Retail and manufacturing each stumbled in April. Here are the five things we learned from U.S. economic data released during the week ending May 17.
Retail sales wobbled in April. The Census Bureau values retail and food services sales at a seasonally adjusted $513.4 billion, down 0.2 percent from March. Sales at auto dealers/parts stores slowed 1.1 percent but grew 1.8 percent at gas stations (thanks to higher prices at the pump). Net of both of these categories, core retail sales declined 0.2 percent in April and have risen a not particularly vigorous 3.2 percent over the past 12 months. During April, sales gained at department stores (+0.7 percent), restaurants/bars (+0.2 percent), sporting goods/hobby retailers (+0.2 percent), and grocery stores (+0.2 percent), but fell at retailers focused on building materials (-1.9 percent), electronics/appliances (-1.3 percent), apparel (-0.2 percent), and health/personal care (-0.2 percent).
Both manufacturing and overall industrial production faltered in April. The Federal Reserve estimates industrial production dropped for the third time in four months with a seasonally adjusted 0.5 percent decline in April that left the measure up a paltry 0.9 percent over the past year. Manufacturing output also contracted by 0.5 percent during the month (also its third decrease in four months) and off 0.2 percent from a year earlier. Durable goods production slumped 0.9 percent, with drops of at least two percent for motor vehicles, machinery, and electrical equipment/appliances. The output of nondurables slowed 0.1 percent. Warmer than average April weather led to a 3.5 percent reduction in utilities’ output while mining output rose 1.6 percent, thanks to increased oil and natural gas extraction and more coal mining.
Housing starts had their best month in April since last summer. The Census Bureau places housing starts at a seasonally adjusted annualized rate of 1.205 million units, up 5.7 percent from March but still 2.5 percent under from the pace of April 2018. Starts of single-family homes rose 6.2 percent to an annualized 854,000 units (its best month since January) while multi-family unit home starts edged up 2.3 percent to 359,000 (its best since last November). Permit data suggest modest growth over the near-term, as the rate of issued housing permits eked out a 0.6 percent gain to 1.96 million permits (which was 5.0 percent below the year-ago pace). Housing completions slowed 1.4 percent during the month to an annualized 1.312 million homes (+5.5 percent versus April 2018).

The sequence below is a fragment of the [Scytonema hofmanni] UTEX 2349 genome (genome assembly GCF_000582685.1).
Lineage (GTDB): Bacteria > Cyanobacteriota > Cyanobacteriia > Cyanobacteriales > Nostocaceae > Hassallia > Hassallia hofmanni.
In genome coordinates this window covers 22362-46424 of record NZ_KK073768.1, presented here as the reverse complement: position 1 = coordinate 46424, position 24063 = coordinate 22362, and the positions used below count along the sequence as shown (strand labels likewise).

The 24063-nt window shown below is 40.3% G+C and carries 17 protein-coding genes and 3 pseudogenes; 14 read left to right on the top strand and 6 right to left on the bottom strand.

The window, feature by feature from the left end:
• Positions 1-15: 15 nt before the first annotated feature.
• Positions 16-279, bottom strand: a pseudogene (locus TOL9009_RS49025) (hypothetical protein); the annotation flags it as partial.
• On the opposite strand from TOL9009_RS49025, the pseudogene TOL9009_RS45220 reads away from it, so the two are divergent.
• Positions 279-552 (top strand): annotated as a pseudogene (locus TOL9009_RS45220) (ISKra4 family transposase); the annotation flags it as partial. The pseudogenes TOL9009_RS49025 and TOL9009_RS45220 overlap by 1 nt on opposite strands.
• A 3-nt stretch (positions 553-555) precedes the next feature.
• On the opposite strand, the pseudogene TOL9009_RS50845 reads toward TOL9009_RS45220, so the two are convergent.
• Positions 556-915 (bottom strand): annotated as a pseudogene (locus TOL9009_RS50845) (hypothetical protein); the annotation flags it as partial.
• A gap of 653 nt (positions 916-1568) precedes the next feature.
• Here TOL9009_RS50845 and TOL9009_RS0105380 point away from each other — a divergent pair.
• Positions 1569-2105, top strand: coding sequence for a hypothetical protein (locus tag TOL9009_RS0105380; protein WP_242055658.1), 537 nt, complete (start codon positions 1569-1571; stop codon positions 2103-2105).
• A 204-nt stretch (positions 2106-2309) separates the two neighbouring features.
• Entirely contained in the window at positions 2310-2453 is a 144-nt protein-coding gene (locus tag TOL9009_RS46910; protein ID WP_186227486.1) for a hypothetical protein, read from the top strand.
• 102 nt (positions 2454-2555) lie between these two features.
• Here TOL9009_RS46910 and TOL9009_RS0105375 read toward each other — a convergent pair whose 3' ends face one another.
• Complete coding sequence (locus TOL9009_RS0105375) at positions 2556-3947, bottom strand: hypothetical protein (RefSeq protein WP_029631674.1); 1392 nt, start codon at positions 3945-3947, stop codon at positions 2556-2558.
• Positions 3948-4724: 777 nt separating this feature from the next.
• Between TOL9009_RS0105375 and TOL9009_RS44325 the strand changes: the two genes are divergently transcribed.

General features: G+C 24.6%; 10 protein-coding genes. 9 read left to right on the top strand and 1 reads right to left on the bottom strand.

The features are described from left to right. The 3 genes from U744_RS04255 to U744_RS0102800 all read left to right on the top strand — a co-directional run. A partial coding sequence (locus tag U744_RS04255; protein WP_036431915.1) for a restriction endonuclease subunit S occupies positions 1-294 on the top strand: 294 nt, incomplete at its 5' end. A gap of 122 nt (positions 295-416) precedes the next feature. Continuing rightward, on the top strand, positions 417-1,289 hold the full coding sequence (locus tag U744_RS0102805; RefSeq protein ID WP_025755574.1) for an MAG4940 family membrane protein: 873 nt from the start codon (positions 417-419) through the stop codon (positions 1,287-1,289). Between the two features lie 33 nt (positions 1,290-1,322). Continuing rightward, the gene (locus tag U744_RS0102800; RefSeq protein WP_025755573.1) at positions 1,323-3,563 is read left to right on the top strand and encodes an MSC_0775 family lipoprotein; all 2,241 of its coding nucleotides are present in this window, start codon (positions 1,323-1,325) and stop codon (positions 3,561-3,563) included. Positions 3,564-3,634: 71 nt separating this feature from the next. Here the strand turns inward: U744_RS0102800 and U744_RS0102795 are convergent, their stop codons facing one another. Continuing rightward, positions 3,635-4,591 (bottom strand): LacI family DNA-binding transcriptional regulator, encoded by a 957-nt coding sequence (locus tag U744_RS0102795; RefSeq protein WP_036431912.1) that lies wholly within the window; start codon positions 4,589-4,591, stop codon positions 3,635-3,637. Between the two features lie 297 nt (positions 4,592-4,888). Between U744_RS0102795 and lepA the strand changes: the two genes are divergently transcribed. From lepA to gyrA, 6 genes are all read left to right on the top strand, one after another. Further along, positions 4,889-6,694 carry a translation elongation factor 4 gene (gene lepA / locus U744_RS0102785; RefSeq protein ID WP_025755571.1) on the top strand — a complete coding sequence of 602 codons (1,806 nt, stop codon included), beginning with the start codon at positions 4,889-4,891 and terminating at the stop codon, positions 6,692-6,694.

Homebuilders grew more optimistic about the housing market in May. The National Association of Home Builders’ Housing Market Index (HMI) increased by three points to a seasonally adjusted 66. This was the 59th consecutive month in which the HMI was above a reading of 50, indicating that a higher percentage of homebuilders saw the housing market as being “good” rather than being “poor.” The index improved in three of four Census regions while holding steady in the Midwest. Also moving forward during the month were indices tracking single-family home sales (up three points to 72), expected sales of single-family homes (up a point to 72), and traffic of prospective buyers (up two points to 49). The press release noted that survey respondents had “characterize[d] sales as solid, driven by improved demand and ongoing low overall supply.”
Small business owner sentiment firmed in April. The National Federation of Independent Business’s Small Business Optimism Index grew for the third consecutive month with a 1.7 point gain to a seasonally adjusted 103.5 (1986=100). While off from the 104.8 reading a year earlier, the index has been above 100.0 for 29 straight months. Eight of the ten index components improved from their March readings, led by earnings trends, expected credit conditions, and plans to increase inventories. The press release noted that “[t]he ‘real’ economy is doing very well versus what we see in financial market volatility.”
Other U.S. economic data released over the past week:
– Jobless Claims (week ending May 11, 2019, First-Time Claims, seasonally adjusted): 212,000 -16,000 vs. previous week; -9,000 vs. the same week a year earlier). 4-week moving average: 225,000 (+5.2% vs. the same week a year earlier).
– Import Prices (April 2019, All Imports, not seasonally adjusted): +0.2% vs. March 2019, -0.2% vs. April 2018. Nonfuel Imports: -0.1% vs. March 2019, -0.9% vs. April 2018.
– Export Prices (April 2019, All Exports, not seasonally adjusted): +0.2% vs. March 2019, +0.3% vs. April 2018. Nonagricultural Exports: +0.4% vs. March 2019, +0.7% vs. April 2018.
– Leading Indicators (April 2019, Index (2016=100)): 112.1 (vs. March 2019: 111.9, vs. April 2018: 109.1).
– University of Michigan Consumer Sentiment (May 2019-preliminary, Index of Consumer Sentiment (1966Q1=100), seasonally adjusted): 102.4 (vs. April 2019: 97.2, May 2018: 98.0).
– State Employment (April 2019, Nonfarm Payrolls, seasonally adjusted): Vs. March 2019: Up in 10 states, down in 1 state, and essentially unchanged in 39 states and the District of Columbia. Vs. April 2018: Up in 29 states and essentially unchanged in 21 states and the District of Columbia.
– Business Inventories (March 2019, Manufacturers’ and Trade Inventories, seasonally adjusted): $2.018 trillion (Unchanged vs. February 2019, +5.0% vs. March 2018).
– Treasury International Capital Flows (March 2019, Net Foreign Purchases of U.S. Securities, not seasonally adjusted): -$20.6 billion (vs. February 2019: +$52.8 billion, vs. March 2018: -$14.8 billion).
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